Zimbabwe eases trade in foreign currency, bond notes
ZIMBABWE has lowered licence fees for foreign exchange bureaus by 50 percent and invited applications from corporates and individuals interested in offering exchange services for global currencies as well as for local bond notes the country introduced last year.
The Reserve Bank of Zimbabwe (RBZ) said it was seeking to licence more participants to offer foreign exchange bureau services. Analysts say this will help retain foreign currency inside Zimbabwe at a time when the economy is cash starved.
“Bureaux de exchange would normally work to smoothen trade and allow people to quickly and formally exchange currencies for trade, travelling and other purposes. In Zimbabwe’s case, these would help to keep the money circulating in the formal economy,” said economist Moses Moyo.
The bank’s director for exchange control, Farai Masendu, said: “Currently, there is a limited number of licensed bureaux de change with the majority of urban centres, including ports of entry/ exit, having no formal bureaux de change services.”
The bank has halved head office, urban and rural branch fees for the bureaux de change to $500 (R6 700), $200 and $50 respectively as the country continues to use a basket of world currencies that include rand, pula and British pound among others. The RBZ said more bureaux de exchange would enhance access to formal services for exchange of currencies in the country’s multi currency system.
The bank said it had injected about $160 million in bond notes into circulation, but banks are still unable to meet depositors’ demands, say experts.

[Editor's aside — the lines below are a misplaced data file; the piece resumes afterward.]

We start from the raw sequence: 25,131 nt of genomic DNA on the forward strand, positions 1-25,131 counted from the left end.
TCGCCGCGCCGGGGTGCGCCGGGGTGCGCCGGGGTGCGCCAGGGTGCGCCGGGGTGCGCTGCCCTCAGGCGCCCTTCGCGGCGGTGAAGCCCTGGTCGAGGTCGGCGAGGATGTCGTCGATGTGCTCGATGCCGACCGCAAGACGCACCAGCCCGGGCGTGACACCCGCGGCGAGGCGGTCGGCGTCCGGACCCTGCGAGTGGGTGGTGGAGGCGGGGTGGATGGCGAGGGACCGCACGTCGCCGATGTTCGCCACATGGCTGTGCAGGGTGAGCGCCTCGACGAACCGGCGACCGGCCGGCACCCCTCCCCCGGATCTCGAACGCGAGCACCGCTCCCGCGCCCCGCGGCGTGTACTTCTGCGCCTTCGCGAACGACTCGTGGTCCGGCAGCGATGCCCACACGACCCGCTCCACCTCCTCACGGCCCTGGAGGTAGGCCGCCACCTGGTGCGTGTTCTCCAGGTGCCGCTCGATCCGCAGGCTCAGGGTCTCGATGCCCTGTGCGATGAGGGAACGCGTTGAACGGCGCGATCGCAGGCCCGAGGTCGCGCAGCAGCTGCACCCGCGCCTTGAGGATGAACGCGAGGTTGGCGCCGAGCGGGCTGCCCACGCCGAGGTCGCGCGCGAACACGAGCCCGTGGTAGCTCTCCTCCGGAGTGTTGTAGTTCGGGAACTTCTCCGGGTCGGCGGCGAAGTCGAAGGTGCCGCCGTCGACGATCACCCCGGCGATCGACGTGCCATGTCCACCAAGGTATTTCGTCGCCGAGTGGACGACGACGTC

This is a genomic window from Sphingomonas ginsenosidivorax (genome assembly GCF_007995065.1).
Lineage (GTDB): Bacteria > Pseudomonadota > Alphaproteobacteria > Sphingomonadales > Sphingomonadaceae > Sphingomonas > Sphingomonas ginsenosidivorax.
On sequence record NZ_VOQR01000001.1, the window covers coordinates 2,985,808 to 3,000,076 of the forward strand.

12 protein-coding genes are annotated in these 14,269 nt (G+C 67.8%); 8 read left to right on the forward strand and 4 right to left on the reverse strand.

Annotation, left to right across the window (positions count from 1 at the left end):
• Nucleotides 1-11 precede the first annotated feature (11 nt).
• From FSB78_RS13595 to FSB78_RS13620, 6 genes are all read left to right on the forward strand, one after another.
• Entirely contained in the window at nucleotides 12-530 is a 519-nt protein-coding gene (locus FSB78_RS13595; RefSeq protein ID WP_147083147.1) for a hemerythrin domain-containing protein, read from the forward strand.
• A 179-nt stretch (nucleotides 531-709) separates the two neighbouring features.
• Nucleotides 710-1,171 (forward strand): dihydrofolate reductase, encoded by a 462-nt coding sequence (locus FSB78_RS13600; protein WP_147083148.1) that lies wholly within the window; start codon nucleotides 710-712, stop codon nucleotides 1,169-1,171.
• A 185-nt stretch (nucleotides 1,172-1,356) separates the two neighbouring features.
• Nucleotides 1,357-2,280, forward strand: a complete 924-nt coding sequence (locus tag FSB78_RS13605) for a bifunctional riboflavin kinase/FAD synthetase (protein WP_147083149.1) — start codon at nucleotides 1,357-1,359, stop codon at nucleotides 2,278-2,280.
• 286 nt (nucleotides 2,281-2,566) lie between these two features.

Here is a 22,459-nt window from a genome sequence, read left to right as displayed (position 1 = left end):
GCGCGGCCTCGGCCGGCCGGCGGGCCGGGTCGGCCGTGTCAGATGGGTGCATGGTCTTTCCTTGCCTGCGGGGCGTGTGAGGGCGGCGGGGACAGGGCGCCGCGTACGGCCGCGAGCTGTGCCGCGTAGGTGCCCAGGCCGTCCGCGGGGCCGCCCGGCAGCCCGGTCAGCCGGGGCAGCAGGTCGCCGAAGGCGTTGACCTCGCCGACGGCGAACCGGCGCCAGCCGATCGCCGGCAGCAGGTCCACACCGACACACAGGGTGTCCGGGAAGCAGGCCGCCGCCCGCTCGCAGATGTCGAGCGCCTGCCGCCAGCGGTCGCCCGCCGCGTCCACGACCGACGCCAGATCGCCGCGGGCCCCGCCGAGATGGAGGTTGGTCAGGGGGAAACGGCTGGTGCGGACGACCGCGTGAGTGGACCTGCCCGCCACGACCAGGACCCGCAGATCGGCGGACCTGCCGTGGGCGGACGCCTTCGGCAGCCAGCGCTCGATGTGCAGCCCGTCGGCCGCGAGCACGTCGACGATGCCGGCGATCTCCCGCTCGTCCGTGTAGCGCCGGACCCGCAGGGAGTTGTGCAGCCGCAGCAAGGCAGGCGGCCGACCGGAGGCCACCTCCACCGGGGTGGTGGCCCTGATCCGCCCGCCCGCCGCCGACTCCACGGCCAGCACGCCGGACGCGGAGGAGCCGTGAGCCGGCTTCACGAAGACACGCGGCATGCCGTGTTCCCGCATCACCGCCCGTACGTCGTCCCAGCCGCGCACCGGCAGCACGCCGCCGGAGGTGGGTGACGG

Companies that import raw materials and other goods have to purchase foreign currency on the streets as the central bank has a backlog of foreign currency allocations.
Data has also shown that hard cash in the commercial banking system fell from $260.4m in January 2015 to $173m in January 2016 and to a low of $73.9m by the end of April 2017, with about $64.14m of this in foreign currency.
This compares to about $6.55 billion in deposits in the banking system, implying a cash to deposit ratio of around 1.3 percent.
ATM transactions have fallen dramatically from $331.5m in January 2016 to $39.3 in April 2017, a reflection of the absence of cash in the economy, said a report by IH Securities this month.
A man holds a wad of $2 bond notes in Harare, Zimbabwe, that had been introduced last year to ease severe cash shortages. The bond notes are at par with the US dollar.